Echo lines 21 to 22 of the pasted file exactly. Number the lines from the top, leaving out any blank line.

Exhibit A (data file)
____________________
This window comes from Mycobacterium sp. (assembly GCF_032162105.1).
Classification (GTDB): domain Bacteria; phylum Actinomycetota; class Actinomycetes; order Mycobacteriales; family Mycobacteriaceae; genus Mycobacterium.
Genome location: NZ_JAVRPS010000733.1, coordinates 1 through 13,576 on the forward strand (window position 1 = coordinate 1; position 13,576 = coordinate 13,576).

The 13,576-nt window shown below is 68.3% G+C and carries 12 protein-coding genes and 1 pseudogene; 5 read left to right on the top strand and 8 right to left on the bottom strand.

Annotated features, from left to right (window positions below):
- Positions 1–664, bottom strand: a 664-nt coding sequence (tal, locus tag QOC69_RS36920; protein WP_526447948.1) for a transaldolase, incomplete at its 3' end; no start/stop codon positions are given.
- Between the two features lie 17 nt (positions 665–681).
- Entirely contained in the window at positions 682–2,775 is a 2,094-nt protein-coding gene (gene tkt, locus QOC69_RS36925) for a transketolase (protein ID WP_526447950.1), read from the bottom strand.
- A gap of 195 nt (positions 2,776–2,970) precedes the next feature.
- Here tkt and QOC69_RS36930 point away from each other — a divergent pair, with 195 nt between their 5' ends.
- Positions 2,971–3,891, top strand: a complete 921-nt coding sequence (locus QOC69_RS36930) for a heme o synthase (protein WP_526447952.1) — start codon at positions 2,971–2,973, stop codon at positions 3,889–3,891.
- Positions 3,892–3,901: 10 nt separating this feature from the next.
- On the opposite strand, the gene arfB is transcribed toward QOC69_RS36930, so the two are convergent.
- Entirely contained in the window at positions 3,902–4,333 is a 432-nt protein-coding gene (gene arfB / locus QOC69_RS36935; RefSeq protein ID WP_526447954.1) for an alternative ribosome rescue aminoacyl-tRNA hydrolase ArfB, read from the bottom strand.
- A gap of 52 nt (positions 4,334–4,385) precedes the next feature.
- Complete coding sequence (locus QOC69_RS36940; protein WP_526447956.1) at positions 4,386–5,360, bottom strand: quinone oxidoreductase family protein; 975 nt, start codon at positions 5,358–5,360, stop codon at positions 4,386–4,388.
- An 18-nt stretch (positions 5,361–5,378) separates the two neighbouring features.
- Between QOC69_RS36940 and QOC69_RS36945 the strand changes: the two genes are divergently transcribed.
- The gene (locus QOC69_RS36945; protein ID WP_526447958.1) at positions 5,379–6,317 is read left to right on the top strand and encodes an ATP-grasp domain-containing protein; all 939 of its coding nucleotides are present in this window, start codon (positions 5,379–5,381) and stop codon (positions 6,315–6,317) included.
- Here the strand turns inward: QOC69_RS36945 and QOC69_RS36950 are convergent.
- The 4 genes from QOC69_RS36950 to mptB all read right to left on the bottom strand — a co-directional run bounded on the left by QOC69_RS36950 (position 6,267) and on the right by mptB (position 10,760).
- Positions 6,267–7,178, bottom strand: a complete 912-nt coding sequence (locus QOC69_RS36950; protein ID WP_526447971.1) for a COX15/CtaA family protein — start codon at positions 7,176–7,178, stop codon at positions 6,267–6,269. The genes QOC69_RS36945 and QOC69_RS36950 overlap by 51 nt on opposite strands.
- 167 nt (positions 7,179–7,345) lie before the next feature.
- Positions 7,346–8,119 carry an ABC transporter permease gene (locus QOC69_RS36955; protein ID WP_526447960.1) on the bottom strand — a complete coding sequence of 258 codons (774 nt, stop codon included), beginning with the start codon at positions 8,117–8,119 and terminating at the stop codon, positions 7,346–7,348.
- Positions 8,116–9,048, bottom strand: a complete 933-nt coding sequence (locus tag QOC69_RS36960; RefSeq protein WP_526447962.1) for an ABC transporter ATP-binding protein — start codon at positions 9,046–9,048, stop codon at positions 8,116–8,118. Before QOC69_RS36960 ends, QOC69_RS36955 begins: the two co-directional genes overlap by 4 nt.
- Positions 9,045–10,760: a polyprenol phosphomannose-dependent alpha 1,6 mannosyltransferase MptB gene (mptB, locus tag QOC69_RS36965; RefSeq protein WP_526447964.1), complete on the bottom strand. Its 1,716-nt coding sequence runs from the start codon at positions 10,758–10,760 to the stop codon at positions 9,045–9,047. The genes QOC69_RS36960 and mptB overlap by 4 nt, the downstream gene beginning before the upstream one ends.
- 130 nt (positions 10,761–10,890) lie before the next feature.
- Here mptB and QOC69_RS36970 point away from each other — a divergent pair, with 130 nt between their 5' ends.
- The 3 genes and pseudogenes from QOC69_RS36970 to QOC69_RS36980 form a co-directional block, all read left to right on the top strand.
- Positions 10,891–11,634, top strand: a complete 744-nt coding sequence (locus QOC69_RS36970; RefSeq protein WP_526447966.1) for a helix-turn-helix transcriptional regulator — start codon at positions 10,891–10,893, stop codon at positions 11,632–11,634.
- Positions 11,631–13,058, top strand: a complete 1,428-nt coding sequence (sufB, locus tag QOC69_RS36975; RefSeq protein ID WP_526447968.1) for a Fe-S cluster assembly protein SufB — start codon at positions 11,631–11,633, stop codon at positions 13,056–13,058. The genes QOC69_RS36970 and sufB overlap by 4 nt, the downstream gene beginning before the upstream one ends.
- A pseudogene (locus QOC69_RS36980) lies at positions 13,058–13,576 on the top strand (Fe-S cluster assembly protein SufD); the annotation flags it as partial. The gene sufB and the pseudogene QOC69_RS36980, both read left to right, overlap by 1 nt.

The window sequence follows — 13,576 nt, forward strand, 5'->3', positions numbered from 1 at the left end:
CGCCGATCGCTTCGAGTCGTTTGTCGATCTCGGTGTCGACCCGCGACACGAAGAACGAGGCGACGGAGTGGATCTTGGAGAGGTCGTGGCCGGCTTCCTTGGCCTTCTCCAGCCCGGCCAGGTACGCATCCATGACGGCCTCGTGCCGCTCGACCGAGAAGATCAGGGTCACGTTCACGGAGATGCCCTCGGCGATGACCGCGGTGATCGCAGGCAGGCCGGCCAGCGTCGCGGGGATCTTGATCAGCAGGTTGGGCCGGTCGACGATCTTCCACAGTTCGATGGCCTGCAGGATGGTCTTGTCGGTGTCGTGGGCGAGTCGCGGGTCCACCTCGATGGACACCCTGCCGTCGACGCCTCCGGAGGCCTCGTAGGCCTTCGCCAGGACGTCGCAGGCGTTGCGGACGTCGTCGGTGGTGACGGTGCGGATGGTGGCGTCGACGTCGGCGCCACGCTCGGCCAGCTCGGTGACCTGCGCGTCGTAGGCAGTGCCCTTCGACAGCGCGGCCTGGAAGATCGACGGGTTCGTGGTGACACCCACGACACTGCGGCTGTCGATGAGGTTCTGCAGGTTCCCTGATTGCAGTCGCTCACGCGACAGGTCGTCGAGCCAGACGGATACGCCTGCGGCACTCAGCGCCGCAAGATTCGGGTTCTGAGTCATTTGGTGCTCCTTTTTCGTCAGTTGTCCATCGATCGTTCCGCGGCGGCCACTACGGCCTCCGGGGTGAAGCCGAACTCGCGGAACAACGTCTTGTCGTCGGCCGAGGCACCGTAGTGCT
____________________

- The 4 genes from QOC69_RS36950 to mptB all read right to left on the bottom strand — a co-directional run bounded on the left by QOC69_RS36950 (position 6,267) and on the right by mptB (position 10,760).
- Positions 6,267–7,178, bottom strand: a complete 912-nt coding sequence (locus QOC69_RS36950; protein ID WP_526447971.1) for a COX15/CtaA family protein — start codon at positions 7,176–7,178, stop codon at positions 6,267–6,269. The genes QOC69_RS36945 and QOC69_RS36950 overlap by 51 nt on opposite strands.